E-Safety · Education · Parenting

Is Roblox Safe?

There has been a lot of focus on e-safety this past week, being that e-safety day was on the 6th February.

Naively e-safety to me meant not talking to strangers online but there is to it. Who knew? I will tell you who. My 7 year old. Here are her tips.

1. Don’t give out personal details online use a pretend name, not your real name.

2. Protect your accounts so don’t share passwords etc.

3. Report and block people who have inappropriate names. E.g (swear words)

4. If you see something you don’t like on your computer or ipad don’t turn it off. Tell an adult so that they block it or it may appear again.

I love her advice. She is more clued up than I could have hoped for.

She was given advice at school which was to not talk to strangers within the chat facilities on games such as Roblox. I asked her if she did, she said “yes I do”.

I asked why.

She said “Say Hi to me.”

So I did and she turned her back and ignored me. I repeated this a few more times she continued to ignore me.

She then said. “Mum, can you see why I can’t ignore people. It’s rude!, I won’t do that. If someone says hi. I will say hi back”.

I couldn’t argue with that.

We then had a discussion about what could be deemed as inappropriate and she told me she had already reported people with swear words as their user name and if someone said anything bad to her directly she’d show me. On occasion she has brought things to my attention but it’s things like “Mum, someone said I look ugly”

Bear in mind they don’t know what she looks like they were refering to her avatar. That’s about as serious as it’s got so far.

No environment is 100% safe but it’s how you act in the situation that determines whether it becomes a danger or not.

Roblox is most popular for 5-10 year olds. My daughter isn’t going to have the opportunity to meet anyone she speaks to online. She’s 7 she can’t go anywhere. I get that as she gets older the risks change and that’s when we will have a different conversation. After a conversation with a friend today. If it wasn’t for her intervention her grandfather’s bank account was moments away from being cleaned out by fraudsters on the phone. It’s really isn’t just young people who need to be educated on the risks and being safe online.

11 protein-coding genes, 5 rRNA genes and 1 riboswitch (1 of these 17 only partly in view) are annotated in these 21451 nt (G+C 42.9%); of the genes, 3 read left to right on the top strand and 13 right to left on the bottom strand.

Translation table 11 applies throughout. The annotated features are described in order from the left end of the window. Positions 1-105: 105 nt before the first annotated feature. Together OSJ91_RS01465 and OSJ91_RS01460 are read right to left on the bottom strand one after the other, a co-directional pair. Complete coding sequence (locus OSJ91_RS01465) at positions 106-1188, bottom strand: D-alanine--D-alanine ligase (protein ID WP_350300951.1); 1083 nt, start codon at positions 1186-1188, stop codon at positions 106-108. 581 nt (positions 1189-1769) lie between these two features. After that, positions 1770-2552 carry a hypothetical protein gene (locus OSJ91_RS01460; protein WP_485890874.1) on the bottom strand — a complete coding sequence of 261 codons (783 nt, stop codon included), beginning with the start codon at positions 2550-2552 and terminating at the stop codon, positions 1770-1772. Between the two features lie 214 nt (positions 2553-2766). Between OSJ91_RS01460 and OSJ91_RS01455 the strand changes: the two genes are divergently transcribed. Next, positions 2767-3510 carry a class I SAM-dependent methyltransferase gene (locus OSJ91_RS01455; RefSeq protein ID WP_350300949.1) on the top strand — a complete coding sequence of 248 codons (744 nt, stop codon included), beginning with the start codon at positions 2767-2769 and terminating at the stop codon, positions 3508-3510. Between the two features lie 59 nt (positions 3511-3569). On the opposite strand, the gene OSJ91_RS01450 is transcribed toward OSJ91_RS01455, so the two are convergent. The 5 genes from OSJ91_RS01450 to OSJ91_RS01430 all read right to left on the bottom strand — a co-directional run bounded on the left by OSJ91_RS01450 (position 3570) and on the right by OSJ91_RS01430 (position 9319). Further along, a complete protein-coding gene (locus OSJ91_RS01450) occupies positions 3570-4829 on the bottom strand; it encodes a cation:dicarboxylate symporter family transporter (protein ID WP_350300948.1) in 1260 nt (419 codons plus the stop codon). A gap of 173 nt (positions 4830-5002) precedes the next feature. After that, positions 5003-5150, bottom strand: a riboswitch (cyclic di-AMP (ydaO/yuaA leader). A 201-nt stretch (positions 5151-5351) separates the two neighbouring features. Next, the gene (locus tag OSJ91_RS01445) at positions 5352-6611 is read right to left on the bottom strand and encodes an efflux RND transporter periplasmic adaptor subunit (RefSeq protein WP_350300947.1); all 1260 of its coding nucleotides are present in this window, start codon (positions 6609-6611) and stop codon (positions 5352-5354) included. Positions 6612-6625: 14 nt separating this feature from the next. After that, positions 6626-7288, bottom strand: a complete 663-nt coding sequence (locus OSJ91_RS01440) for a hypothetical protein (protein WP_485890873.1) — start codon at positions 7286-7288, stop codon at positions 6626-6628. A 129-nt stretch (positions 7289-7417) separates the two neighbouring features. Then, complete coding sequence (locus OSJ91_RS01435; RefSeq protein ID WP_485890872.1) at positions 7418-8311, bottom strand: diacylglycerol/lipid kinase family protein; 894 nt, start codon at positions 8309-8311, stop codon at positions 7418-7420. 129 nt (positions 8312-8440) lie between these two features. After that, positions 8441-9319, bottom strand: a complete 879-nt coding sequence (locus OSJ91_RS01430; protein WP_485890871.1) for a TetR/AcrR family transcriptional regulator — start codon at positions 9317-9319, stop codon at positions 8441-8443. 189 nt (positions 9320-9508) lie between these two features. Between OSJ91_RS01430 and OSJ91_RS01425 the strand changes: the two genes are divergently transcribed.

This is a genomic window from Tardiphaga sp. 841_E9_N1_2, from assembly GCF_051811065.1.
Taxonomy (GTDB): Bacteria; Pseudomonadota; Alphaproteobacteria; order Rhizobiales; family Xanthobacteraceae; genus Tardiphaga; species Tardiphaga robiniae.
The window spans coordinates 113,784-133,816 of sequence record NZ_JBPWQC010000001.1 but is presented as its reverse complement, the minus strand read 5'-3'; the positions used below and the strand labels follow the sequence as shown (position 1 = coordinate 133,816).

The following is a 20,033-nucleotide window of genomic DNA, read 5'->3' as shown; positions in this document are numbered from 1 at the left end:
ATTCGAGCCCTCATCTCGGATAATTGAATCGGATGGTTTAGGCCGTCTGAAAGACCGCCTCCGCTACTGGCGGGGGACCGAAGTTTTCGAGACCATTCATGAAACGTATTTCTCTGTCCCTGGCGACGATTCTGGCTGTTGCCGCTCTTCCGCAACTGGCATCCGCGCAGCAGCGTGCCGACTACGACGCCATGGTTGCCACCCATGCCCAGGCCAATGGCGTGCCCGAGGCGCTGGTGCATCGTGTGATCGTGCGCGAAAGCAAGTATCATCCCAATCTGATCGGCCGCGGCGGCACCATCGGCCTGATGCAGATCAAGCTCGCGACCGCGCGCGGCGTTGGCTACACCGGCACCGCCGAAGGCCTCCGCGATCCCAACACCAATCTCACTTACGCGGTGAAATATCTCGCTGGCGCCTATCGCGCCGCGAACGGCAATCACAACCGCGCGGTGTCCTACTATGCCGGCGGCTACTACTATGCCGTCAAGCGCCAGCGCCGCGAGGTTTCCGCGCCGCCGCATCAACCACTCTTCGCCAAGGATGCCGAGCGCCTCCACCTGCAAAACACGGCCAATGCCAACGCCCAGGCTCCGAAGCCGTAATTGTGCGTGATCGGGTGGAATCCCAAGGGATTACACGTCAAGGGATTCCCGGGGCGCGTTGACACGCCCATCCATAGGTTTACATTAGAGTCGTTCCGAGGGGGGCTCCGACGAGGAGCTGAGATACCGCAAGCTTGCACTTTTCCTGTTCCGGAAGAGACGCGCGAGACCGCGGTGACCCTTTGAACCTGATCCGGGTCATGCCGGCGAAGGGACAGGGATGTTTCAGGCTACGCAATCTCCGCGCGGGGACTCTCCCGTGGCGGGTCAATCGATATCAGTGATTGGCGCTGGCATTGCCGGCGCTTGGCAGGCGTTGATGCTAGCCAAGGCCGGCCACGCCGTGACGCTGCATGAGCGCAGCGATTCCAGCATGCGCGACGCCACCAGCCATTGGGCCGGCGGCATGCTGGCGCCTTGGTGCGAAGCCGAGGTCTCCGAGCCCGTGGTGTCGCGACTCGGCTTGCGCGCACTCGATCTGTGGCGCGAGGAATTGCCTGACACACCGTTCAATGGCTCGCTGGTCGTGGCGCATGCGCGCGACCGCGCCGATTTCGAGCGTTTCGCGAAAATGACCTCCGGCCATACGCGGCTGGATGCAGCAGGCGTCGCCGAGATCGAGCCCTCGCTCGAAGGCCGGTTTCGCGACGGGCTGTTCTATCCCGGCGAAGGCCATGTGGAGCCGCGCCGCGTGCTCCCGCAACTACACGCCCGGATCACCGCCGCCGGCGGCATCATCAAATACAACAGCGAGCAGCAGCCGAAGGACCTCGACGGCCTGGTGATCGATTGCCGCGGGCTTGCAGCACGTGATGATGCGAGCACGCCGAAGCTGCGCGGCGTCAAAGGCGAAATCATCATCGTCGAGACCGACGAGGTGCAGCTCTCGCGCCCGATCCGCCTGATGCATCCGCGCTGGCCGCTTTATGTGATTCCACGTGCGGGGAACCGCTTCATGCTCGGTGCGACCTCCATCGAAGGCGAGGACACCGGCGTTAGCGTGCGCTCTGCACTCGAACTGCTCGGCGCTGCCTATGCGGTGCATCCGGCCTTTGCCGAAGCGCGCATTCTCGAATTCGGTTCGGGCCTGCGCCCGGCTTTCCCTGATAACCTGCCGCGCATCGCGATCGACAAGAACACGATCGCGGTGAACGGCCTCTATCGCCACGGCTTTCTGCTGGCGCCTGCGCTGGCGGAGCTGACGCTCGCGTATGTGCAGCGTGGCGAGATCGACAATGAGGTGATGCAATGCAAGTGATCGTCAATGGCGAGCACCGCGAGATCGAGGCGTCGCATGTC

2 broke mums top 5 tips

1. Educate. Trust your children to make the right choices. This comes from educating them first in how to operate safely online.

2. Ask! You may well be surprised. Find out what they already know and what online safety means to them.

3. Check up on them. Let them use their gadgets freely within set boundaries and check they are adhereing to this by looking what they are doing online.

5. Speak to other parents. Educate yourself find out what their friends are doing. Get their peers user names and add them as friends that way you know that their online friends are people they know in the real world.

5. Say No! As a parent you know your children better than anyone. You know weather or not they have the maturity to be online unsupervised or not. If they really aren’t mature enough just ensure you supervise all online activities.

There are some great links below in regards to e-safety for young people of all ages.

ee onlinesafety

www.thinkyouknow.co.uk

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Education · Parenting

Picking a school

Thought I’d do a quick run down of what to consider when picking your child’s school.
I saw someone post on a local Facebook group asking opinions on two different schools. It got me thinking. Wow! the opinons of total strangers via Facebook probably isn’t the best way to determine whether a school is good for your child. It’s not like you’re asking for the best chippy in the area.

First and foremost know your child, each child is different. Find a school that caters to your child’s individual needs. Not just because it’s the nearest or has the best results. It still may not be right for your child. School may not be an option at all. You may want to look at homeshcooling and how that would work for your family.

Give yourself plenty if time. Research the schools you are interested in. Look at their ofsted report. Read their websites, ask for a prospectus. Ask to visit the school whilst it’s open both within the school day not just on open evenings.

Find out what the catchment area is or the requirements to get into the school. Some schools may require an entrance exam. Give your child plenty of time to prepare for such things. Will your child cope with the pressure? Always be very aware that if it’s right for your child and not just your own vanity or ego.

Once you have decided on the school for you, do the school run with your child. Is is feasible how long does it take? Can you imagine your child travelling alone after band practice on a wet Tuesday in December?

Do you know anyone who’s children attend the school if so ask their opinion. To get a further understanding on the school. Asking trusted friends who kbow you and your child is a much better way to go about things than asking opinions of strangers on Facebook.

Below are some links to websites thst may be useful.

Ofstead:

https://reports.ofsted.gov.uk

Homeshcooling:

https://www.gov.uk/home-education

BBC school rankings:

http://www.bbc.co.uk/news/education-42366024